Gort is a lucky town to have an innovative proprietor like Sarah Harty running her charming and lovely Gallery Café. It does exactly what it says on the tin; it’s a gallery, heaving in an effortless, eclectic style with paintings, etchings and so many other things to catch your eye.
To call it a cafe is an understatement. This big, stylish room harks back to the good room; the dining rooms of great Irish houses. They serve the best of food made with locally sourced and reared ingredients. Sarah herself grows organic veg in her polytunnel at home, while the chef brings fresh Irish fish from the market in Galway every morning. Even the plates are designed and made across the street by potter Michael Kennedy, with a hand from Harty too.
This is real food, food with life in it, food that’s been treated with love by chef Pawel Karnefal. Bright salads like Stuffed Peppers with bacon and Cratloe cheese with buckwheat and roasted pumpkin fill a much-needed craving for exciting, filling and healthy food. Original pizza combos like McCarthys peppered pastrami with roasted potato, caramelized onion, Cashel blue and rocket with horseradish, or roasted beetroot and St.Tola, set the bar way high while pushing your taste buds right out into the fields and surrounding hills.
The dinner menu starts with the most perfect plate of perfectly caramelized scallops - thankfully with roe intact - crispy slices of pork belly, celeriac and quince puree. A dish of perfect balance and exciting textures, contrasts and colours with a style of ‘thrown on the plate’ chic, finished with bright microgreens and taste sensations.
The soup of the day was Carrot and Coconut, with a velvety texture, served with both spelt and wholegrain breads. Vegetarians are of equal importance here with Potato gnocchi, salsify, Mount Callan cheddar and sage burnt butter or Puy Lentil and roots steamed in cabbage leaves with battered cauliflower.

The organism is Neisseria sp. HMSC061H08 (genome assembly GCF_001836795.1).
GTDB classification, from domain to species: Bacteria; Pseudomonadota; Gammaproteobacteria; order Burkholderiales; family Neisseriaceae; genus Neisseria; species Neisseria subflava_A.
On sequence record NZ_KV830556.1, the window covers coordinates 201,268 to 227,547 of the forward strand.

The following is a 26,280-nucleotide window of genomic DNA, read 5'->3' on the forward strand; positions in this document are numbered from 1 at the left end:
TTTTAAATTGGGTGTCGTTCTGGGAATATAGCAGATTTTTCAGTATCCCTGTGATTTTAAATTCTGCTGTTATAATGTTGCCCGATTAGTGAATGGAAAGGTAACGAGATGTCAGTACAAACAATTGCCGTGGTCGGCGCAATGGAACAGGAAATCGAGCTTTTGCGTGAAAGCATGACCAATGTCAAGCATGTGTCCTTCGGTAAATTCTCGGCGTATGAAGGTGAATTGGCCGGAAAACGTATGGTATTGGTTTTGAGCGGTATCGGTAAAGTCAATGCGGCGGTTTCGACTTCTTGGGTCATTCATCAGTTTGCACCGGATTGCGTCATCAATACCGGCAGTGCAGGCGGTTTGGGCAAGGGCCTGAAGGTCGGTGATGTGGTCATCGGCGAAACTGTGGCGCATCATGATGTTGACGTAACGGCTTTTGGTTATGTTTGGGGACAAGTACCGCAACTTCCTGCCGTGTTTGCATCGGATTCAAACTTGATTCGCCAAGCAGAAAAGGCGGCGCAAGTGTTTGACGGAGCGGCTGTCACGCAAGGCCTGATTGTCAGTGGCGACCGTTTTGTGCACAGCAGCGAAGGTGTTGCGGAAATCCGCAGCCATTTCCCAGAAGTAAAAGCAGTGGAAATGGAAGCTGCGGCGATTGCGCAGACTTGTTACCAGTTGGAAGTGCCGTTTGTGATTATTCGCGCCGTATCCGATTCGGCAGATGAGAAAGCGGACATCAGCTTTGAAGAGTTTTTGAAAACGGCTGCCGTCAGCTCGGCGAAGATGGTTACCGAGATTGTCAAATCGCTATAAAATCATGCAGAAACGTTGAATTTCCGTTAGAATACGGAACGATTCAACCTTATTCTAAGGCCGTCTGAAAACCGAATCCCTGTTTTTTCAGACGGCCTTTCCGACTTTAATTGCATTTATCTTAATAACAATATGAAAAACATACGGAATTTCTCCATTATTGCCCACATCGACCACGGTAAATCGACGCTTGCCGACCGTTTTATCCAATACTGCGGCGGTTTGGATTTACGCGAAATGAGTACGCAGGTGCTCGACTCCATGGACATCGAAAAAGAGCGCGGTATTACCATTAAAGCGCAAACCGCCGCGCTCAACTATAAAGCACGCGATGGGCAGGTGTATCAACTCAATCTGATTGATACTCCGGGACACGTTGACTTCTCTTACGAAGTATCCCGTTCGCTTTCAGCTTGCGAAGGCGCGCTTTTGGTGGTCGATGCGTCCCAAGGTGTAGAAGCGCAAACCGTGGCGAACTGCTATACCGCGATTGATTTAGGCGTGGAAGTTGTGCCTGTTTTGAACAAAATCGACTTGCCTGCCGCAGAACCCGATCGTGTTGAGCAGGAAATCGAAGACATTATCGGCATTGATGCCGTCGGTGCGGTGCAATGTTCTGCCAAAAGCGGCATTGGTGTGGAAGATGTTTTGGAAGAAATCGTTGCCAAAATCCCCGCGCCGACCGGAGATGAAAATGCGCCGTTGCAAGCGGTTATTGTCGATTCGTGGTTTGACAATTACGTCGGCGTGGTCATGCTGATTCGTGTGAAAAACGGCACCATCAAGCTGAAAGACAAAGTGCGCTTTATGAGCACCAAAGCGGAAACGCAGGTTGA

The fish special of Brill with Clams, white wine and pickled seaweed was a warming and delicate showcase of Irish flavours, with ingredients so perfectly treated by the chef. The venison, was properly char-grilled, almost black on the outside, and perfectly pink inside; charred yet sweet and juicy, sitting on a bed of crushed root vegetables, with a rich and sweet sloe reduction, and Jerusalem artichoke and vanilla puree. It was a dream on a plate, a warm reassurance, yet full of surprises. Vegetables aren’t treated as mere sides here, they marry with the meats and stand where they should, at centre stage. This is the stuff some restaurants talk about but few deliver, real local and cooking with the seasons.
Deserts made the pleasure almost too much; a delicate and decadent chocolate mousse topped with honeycomb, a walnut tart with orange and whiskey jelly, a lemon tart, all are exquisite but the blackcurrant parfait was the star, rich and dark, creamy yet light. How can one place get it so, so right??